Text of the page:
That problem with that hypothesis is that Labor Day is nowhere near as big a holiday as Thanksgiving.  Which is what appears to be case on the chart above — the “hook” on the end of the red line is about as deep as the first wiggle on last year’s winter wave.  On the other hand, data reporting was more continuous last year.  States weren’t taking the weekends off, as is now commonly the case.  Maybe a minor holiday, combined with sporadic data reporting, can produce that much of a disruption in the numbers now.

But the bottom line is that I can’t find any solid evidence, so far, that this latest change is being driven by anything in particular.

There is no systematic data source that lets me look at cases by age in a timely fashion, so the idea that this latest change is due to schools can’t be tested.

And as for the onset of the winter wave, it’s just too soon to tell.  Growth in daily new COVID-19 cases has definitely shifted into the northern half of the country, as you can see below:

Map courtesy of datawrapper.de

That's a lot clearer if I simplify the map to just three colors, below.  Now, with the exception of Louisiana and Illinois, the separation of the states is quite stark.


Map courtesy of datawrapper.de

The upshot is that I've gone from having a pretty solid prediction for the last month, to being totally lost as of today.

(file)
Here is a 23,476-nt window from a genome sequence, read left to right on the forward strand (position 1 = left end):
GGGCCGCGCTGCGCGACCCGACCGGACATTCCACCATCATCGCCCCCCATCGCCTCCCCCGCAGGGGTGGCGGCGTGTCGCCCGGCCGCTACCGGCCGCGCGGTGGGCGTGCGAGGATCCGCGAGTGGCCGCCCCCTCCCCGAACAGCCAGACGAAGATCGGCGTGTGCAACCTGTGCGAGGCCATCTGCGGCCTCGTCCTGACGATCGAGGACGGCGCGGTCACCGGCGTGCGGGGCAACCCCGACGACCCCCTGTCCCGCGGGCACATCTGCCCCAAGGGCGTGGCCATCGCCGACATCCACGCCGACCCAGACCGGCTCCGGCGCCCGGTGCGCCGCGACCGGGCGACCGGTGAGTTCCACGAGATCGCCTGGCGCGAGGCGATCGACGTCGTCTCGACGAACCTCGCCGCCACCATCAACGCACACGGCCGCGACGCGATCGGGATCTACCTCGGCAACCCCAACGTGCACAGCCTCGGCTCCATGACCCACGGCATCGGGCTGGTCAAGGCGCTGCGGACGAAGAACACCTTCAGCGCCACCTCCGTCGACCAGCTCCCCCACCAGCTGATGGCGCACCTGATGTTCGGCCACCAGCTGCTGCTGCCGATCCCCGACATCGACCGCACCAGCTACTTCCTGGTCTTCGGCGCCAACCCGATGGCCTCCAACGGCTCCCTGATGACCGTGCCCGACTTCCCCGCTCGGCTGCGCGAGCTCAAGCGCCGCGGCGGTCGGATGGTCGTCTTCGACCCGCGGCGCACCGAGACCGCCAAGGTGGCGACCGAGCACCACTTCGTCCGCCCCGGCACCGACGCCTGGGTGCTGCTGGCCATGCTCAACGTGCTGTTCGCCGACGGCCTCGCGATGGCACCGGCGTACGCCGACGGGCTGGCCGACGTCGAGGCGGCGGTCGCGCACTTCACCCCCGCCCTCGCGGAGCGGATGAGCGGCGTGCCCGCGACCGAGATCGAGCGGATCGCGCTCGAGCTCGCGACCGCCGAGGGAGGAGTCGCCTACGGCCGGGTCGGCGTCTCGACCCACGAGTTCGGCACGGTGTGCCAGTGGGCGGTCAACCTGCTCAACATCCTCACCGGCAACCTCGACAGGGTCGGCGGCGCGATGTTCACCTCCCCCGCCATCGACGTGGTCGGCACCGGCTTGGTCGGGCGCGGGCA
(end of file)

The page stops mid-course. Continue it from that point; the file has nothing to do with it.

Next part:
One option is that this is just a post-holiday disruption of testing and reporting, as we saw happen last year.  But it's grossly disproportionate to the size of the holiday, compared to last year.  And the regional lines are starting to get disorderly, which is what has happened in the past at an inflection point in the curve.

A second option is that this is due to school re-opening.  But there's no hard data yet, on a national level.  All I can get is newspaper reporting, and the occasional state where cases are reported by age.  In Virginia, where I can get the data, there appears to be no upsurge in cases for school-aged children.

Yet a third option is that this is the start of the winter wave.  New-case growth has shifted to the northern half of the country, as it did for last year's winter wave.  But it's at least a month too soon for that to start happening, compared to last year.  On the other hand, Delta is substantially easier to spread than the native variant that was prevalent last year.  So maybe that shifts the timing.

We'll just have to wait and see.

Post #1254: Update for William and Mary: That’s good.

The William and Mary COVID-19 dashboard doesn’t track day-to-day changes.  That’s why I’ve been writing down each day’s numbers, as shown above.

Last night’s update showed three new cases.    That’s unremarkable.  It’s just about the rate you’d expect for an average college-age population in Virginia.

Given that, I’m not going to post about this for a while, unless there’s some material uptick in the new case numbers.

Good news is no news, or something like that.

Post #1253: COVID-19 trend to 9/14/2021, not according to plan.

 

The Labor Day holiday scrambled the data on new U.S. COVID-19 cases.  Today, that should all have been sorted out, and we should get a clear look at the trend.